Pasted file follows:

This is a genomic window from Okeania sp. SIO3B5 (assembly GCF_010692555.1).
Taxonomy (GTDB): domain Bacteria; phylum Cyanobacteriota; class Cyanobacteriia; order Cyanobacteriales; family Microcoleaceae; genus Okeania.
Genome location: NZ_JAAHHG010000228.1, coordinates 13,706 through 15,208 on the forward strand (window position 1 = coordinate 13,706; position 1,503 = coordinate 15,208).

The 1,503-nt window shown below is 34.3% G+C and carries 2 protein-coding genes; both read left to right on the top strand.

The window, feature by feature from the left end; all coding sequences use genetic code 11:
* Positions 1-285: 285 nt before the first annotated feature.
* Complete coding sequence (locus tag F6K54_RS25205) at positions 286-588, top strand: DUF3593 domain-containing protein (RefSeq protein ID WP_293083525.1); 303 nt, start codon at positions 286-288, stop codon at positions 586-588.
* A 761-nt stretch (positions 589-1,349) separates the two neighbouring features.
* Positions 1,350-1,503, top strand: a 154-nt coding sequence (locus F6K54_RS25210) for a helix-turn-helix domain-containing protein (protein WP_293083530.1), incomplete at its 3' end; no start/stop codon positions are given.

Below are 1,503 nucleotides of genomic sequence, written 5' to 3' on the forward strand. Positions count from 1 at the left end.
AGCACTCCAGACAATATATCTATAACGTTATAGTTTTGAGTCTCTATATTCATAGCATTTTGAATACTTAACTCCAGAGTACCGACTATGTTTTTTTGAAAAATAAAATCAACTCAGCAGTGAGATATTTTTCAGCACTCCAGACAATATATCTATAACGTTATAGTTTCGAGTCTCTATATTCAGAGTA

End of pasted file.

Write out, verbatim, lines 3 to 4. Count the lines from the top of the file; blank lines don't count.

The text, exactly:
Genome location: NZ_JAAHHG010000228.1, coordinates 13,706 through 15,208 on the forward strand (window position 1 = coordinate 13,706; position 1,503 = coordinate 15,208).

The 1,503-nt window shown below is 34.3% G+C and carries 2 protein-coding genes; both read left to right on the top strand.